Community chaplain plan for Norwich Prison
A pioneering scheme at Norwich Prison aims to break the cycle of reoffending by linking chaplains and prisoners inside jail and continuing the religious connection outside.
|The Rev Judith Wilson, Norwich Prison chaplain, pictured in St Mark’s Chapel at the prison with governor James Shanley.
Prison bosses hope to introduce the new project next year and believe it could drastically cut the percentage of convicts
Three out of every five male adult prisoners nationally reoffend within two years of release and the rates are increasing. But Swansea jail, which has piloted the scheme, has brought down the figure and now only one in five of its former prisoners reoffends.
The Rev Judith Wilson, Norwich Prison's chaplain, said: “If only a few people are saved from
reoffending, it will save money. When prisoners are released with no help or support on the outside it's easier for them to get back into bad habits. But if they get help through a chaplain in prison and this help continues on the outside, it's easier for them to stay straight.”
A draft budget for the three-year community chaplaincy project would cost an estimated £300,000, Rev Wilson said the money would be recouped through the number of prisoners who don't reoffend. It would also prevent there being a next victim, she added.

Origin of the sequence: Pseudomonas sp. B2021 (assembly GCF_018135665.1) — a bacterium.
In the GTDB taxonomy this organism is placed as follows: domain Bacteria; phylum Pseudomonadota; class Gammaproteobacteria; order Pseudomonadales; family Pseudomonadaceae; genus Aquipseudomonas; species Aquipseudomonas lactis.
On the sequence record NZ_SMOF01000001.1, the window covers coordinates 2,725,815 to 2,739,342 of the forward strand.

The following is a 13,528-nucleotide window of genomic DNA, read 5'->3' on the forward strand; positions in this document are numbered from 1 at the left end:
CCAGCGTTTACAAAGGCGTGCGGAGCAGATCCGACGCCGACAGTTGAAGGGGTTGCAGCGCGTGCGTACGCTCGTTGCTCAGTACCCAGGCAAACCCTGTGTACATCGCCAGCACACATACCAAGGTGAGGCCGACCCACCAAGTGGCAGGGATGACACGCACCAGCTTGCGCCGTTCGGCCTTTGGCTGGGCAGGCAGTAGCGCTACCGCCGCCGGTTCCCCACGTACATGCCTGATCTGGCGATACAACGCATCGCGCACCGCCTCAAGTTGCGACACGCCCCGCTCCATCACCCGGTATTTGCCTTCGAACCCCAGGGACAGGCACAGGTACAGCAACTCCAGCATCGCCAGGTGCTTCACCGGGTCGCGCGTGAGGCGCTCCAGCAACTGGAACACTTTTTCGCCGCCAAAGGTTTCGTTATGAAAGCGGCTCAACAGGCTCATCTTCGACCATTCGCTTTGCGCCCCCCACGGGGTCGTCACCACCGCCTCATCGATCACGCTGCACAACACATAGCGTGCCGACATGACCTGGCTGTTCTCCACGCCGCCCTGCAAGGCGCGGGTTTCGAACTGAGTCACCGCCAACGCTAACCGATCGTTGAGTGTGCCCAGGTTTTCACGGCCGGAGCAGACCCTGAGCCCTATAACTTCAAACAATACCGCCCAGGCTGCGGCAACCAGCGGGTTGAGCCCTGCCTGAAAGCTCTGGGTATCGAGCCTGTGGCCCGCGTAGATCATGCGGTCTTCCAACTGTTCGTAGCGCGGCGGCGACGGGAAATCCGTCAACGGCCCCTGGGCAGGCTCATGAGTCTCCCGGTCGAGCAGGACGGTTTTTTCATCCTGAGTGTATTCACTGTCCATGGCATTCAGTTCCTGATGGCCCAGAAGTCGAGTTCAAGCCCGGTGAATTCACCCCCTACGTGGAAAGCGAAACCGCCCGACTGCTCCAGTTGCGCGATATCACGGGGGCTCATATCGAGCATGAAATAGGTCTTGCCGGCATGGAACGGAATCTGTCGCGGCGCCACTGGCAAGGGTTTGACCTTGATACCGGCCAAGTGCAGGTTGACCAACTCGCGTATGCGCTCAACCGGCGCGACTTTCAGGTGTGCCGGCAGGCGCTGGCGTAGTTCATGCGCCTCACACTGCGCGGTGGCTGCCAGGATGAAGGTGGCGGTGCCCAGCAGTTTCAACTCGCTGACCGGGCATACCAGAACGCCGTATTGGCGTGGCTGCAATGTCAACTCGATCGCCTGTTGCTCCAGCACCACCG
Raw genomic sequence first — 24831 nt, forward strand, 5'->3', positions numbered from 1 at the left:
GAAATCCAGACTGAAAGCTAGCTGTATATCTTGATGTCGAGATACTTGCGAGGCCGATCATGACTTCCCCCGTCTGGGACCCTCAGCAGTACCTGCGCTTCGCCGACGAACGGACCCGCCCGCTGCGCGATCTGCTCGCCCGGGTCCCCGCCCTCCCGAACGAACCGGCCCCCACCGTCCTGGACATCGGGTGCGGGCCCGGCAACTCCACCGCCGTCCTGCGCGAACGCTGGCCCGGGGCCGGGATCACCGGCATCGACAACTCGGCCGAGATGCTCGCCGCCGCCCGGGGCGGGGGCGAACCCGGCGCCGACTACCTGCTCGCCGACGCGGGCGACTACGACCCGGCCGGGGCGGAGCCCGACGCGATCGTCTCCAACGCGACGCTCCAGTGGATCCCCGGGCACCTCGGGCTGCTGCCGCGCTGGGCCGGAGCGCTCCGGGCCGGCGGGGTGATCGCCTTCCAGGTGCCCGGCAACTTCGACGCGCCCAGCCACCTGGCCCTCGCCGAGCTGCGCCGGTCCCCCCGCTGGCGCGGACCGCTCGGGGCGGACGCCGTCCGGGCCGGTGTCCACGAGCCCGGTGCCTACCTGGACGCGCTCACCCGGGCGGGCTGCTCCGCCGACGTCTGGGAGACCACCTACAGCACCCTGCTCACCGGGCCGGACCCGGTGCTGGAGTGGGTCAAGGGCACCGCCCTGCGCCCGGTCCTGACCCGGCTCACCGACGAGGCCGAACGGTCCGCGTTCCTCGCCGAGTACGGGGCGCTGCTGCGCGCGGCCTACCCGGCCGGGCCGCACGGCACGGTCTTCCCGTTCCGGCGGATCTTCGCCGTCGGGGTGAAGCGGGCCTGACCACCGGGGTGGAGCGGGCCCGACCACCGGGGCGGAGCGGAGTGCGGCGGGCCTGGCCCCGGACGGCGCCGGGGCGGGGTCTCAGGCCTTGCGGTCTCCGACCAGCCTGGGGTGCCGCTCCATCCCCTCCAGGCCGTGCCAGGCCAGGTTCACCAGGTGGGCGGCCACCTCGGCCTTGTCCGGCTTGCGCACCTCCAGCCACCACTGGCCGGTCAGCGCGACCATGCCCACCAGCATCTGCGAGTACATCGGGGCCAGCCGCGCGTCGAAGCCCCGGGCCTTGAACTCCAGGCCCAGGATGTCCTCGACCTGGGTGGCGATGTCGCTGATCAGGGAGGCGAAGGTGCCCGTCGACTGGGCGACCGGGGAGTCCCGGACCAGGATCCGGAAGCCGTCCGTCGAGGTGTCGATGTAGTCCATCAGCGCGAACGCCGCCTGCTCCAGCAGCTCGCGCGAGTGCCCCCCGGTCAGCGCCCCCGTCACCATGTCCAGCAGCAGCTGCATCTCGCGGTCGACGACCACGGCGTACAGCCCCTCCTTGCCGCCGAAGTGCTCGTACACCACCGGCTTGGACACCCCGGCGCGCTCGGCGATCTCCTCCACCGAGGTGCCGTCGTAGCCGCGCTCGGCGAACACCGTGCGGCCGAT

Governor James Shanley said: “We are in the early stages of setting up a community chaplain scheme, and are in discussions with the YMCA and other agencies.”
John Drake, chief executive of Norfolk YMCA, said: “A lot of people are working collectively and creatively because the last thing we want is offenders reoffending. It costs £30,000 to bring a prisoner to trial at crown court, and £23,000 a week to keep them locked up. That is money that could be spent on hospitals, teachers, and other things.
“We have knowledge of working with angry and vulnerable young men. The project shows that Norwich and Norfolk is looking for creative ways to meet traditional problems.”
As well as working with prisoners, the community chaplain will recruit, train and support volunteer mentors to provide a range of support services and befriending and mentoring programmes for prisoners on the outside.
Support will include a listening ear, addiction support, assistance in seeking accommodation, information, advice and guidance on education, training and employment.
There will be particular support for those people who are waiting to get into treatment for drug and alcohol addictions.
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Story and picture courtesy of www.eveningnews24.co.uk